InterVarsity president Alec Hill – who formerly taught law at Seattle Pacific University – has written an opinion column on Christianity Today’s website that offers some wisdom and insight on the CLS v. Martinez case (and I’m not just saying that because he’s my boss).
Like many other commentators, Alec wonders about the viability of an “all comers” policy:
It is difficult to imagine a large university like Ohio State adopting an “all-comers” policy. Student groups representing affinity groups such as sororities, Latinos, atheists, or the LGBT community would be required to admit anyone and everyone into their inner circles. Sororities, for example, would have to admit male students. The result would be chaotic.
Alec notes that, to his knowledge, only one university in the country has a policy like Hastings.
I strongly recommend reading the whole article – I was tempted to quote almost all of it! However, I’ll close with just one anecdote that Alec shares, illustrating why it’s important for colleges and universities to make room for minority viewpoints, even when the university administration doesn’t understand that viewpoint.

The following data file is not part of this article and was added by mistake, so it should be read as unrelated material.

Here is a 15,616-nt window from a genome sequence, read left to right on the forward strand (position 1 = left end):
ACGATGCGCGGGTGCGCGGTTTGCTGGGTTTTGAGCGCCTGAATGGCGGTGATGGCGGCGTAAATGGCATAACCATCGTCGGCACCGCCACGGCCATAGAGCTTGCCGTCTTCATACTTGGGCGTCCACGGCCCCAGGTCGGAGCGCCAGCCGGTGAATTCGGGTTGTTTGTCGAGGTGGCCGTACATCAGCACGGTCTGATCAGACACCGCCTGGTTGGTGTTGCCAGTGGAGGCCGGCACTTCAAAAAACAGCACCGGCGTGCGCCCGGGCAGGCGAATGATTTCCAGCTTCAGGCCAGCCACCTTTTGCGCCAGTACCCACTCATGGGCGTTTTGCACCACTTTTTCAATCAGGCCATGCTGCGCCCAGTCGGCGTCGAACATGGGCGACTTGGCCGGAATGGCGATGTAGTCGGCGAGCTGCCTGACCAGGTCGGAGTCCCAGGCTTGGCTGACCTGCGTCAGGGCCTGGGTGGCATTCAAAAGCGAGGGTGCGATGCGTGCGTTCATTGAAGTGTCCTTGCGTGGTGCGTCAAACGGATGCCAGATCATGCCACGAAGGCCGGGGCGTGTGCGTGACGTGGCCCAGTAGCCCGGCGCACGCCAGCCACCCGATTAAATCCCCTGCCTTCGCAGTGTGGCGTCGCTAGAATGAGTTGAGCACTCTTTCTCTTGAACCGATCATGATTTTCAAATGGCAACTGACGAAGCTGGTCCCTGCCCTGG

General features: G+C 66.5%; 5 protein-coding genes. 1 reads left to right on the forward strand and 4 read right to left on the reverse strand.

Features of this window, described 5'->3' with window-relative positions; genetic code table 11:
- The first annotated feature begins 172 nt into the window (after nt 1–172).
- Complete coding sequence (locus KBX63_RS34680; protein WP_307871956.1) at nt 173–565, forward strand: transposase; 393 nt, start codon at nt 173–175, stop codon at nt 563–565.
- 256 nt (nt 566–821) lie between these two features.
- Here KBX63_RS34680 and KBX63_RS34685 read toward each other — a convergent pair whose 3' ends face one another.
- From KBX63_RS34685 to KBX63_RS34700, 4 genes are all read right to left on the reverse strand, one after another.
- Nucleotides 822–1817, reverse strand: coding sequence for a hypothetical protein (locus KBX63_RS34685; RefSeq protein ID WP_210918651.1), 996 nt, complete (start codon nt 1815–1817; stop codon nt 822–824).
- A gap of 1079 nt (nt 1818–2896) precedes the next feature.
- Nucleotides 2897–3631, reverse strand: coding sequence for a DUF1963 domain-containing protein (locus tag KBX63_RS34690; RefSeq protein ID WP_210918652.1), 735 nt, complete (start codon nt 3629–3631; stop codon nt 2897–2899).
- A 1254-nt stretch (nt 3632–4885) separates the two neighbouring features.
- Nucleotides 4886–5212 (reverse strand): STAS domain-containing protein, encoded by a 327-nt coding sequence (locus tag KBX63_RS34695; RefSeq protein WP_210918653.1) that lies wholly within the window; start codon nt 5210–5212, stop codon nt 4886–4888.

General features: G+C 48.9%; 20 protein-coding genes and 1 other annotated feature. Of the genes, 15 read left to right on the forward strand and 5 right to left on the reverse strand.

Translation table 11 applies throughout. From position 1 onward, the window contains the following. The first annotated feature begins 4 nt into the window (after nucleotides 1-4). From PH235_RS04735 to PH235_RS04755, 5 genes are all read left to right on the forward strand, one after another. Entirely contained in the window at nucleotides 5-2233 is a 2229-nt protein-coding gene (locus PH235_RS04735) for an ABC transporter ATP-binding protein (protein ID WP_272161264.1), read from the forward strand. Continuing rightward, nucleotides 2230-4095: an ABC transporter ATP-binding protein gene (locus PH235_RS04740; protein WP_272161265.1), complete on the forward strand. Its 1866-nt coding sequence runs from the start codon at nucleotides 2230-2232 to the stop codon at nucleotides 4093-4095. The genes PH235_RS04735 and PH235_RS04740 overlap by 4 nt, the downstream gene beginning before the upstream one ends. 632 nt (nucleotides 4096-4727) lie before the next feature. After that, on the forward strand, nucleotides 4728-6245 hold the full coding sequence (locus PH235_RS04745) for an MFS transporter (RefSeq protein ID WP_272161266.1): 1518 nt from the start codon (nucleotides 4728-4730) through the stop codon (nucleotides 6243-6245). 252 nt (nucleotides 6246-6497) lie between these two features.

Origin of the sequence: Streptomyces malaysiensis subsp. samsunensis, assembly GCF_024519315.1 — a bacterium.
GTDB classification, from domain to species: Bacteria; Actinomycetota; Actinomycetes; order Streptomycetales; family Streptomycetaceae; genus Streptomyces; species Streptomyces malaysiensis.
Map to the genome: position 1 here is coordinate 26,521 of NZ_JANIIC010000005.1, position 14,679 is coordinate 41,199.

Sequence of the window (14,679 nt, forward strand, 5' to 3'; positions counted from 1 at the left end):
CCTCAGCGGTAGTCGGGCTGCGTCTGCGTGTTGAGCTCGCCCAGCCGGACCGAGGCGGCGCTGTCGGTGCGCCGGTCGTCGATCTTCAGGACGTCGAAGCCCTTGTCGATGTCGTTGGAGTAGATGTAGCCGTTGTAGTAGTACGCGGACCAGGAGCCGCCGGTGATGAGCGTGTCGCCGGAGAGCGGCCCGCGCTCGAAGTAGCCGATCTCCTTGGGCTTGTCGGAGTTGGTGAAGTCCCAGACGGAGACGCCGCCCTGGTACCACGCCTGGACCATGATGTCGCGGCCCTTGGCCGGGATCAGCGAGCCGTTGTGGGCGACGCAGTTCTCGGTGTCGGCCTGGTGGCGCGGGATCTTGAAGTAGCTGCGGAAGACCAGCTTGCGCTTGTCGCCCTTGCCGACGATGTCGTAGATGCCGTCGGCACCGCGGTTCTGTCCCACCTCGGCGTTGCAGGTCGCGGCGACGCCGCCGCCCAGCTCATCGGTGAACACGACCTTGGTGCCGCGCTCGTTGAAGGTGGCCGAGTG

Recently, the president of a private liberal arts college became concerned about our chapter’s insistence that student leaders be committed to biblical standards of sexual holiness. When the chapter leaders came to his office—a student body officer, a star athlete, and the editor of the campus newspaper—he grasped the importance of keeping the chapter on campus.
Like I said, read the whole thing. Afterwards, check out my InterVarsity and CLS colleague Michael Schutt’s blog post on the ruling, too.
About the author:
The former Associate Director for the Emerging Scholars Network, Micheal lives in Cincinnati with his wife and three children and works as a web manager for a national storage and organization company. He writes about work, vocation, and finding meaning in what you do at No Small Actors.
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